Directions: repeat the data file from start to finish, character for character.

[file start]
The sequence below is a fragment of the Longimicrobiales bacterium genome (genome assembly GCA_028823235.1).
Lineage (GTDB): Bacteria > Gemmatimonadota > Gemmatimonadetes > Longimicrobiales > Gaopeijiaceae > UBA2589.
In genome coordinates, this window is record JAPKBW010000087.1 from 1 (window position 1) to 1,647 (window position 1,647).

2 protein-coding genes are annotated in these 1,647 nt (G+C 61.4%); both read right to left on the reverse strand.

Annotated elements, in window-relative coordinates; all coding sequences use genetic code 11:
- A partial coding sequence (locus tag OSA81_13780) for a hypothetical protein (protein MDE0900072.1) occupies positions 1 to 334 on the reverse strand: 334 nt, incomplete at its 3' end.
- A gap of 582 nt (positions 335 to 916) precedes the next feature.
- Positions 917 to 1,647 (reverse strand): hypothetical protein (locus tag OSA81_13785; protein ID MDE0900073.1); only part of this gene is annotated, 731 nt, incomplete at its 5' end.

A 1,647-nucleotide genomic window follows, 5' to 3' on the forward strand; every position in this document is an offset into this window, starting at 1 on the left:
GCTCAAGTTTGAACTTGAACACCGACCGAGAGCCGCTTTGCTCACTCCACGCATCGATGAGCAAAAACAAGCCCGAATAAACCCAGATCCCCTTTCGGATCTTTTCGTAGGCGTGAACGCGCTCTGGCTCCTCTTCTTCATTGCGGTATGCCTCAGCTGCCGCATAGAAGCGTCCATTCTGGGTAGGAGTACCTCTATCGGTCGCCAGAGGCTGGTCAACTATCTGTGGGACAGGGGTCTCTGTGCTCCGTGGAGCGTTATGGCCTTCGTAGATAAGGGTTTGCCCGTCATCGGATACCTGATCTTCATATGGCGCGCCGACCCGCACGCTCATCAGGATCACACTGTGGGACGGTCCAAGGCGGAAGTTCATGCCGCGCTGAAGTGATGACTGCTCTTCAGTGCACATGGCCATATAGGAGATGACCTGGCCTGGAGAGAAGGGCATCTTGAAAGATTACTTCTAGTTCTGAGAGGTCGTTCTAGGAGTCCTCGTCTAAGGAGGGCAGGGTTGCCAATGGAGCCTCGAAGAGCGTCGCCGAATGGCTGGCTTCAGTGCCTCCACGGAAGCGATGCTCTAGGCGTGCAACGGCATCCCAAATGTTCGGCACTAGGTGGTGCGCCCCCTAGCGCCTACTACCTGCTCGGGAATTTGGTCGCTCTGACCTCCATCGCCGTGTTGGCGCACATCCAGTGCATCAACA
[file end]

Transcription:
The sequence below is a fragment of the Longimicrobiales bacterium genome (genome assembly GCA_028823235.1).
Lineage (GTDB): Bacteria > Gemmatimonadota > Gemmatimonadetes > Longimicrobiales > Gaopeijiaceae > UBA2589.
In genome coordinates, this window is record JAPKBW010000087.1 from 1 (window position 1) to 1,647 (window position 1,647).

2 protein-coding genes are annotated in these 1,647 nt (G+C 61.4%); both read right to left on the reverse strand.

Annotated elements, in window-relative coordinates; all coding sequences use genetic code 11:
- A partial coding sequence (locus tag OSA81_13780) for a hypothetical protein (protein MDE0900072.1) occupies positions 1 to 334 on the reverse strand: 334 nt, incomplete at its 3' end.
- A gap of 582 nt (positions 335 to 916) precedes the next feature.
- Positions 917 to 1,647 (reverse strand): hypothetical protein (locus tag OSA81_13785; protein ID MDE0900073.1); only part of this gene is annotated, 731 nt, incomplete at its 5' end.

A 1,647-nucleotide genomic window follows, 5' to 3' on the forward strand; every position in this document is an offset into this window, starting at 1 on the left:
GCTCAAGTTTGAACTTGAACACCGACCGAGAGCCGCTTTGCTCACTCCACGCATCGATGAGCAAAAACAAGCCCGAATAAACCCAGATCCCCTTTCGGATCTTTTCGTAGGCGTGAACGCGCTCTGGCTCCTCTTCTTCATTGCGGTATGCCTCAGCTGCCGCATAGAAGCGTCCATTCTGGGTAGGAGTACCTCTATCGGTCGCCAGAGGCTGGTCAACTATCTGTGGGACAGGGGTCTCTGTGCTCCGTGGAGCGTTATGGCCTTCGTAGATAAGGGTTTGCCCGTCATCGGATACCTGATCTTCATATGGCGCGCCGACCCGCACGCTCATCAGGATCACACTGTGGGACGGTCCAAGGCGGAAGTTCATGCCGCGCTGAAGTGATGACTGCTCTTCAGTGCACATGGCCATATAGGAGATGACCTGGCCTGGAGAGAAGGGCATCTTGAAAGATTACTTCTAGTTCTGAGAGGTCGTTCTAGGAGTCCTCGTCTAAGGAGGGCAGGGTTGCCAATGGAGCCTCGAAGAGCGTCGCCGAATGGCTGGCTTCAGTGCCTCCACGGAAGCGATGCTCTAGGCGTGCAACGGCATCCCAAATGTTCGGCACTAGGTGGTGCGCCCCCTAGCGCCTACTACCTGCTCGGGAATTTGGTCGCTCTGACCTCCATCGCCGTGTTGGCGCACATCCAGTGCATCAACA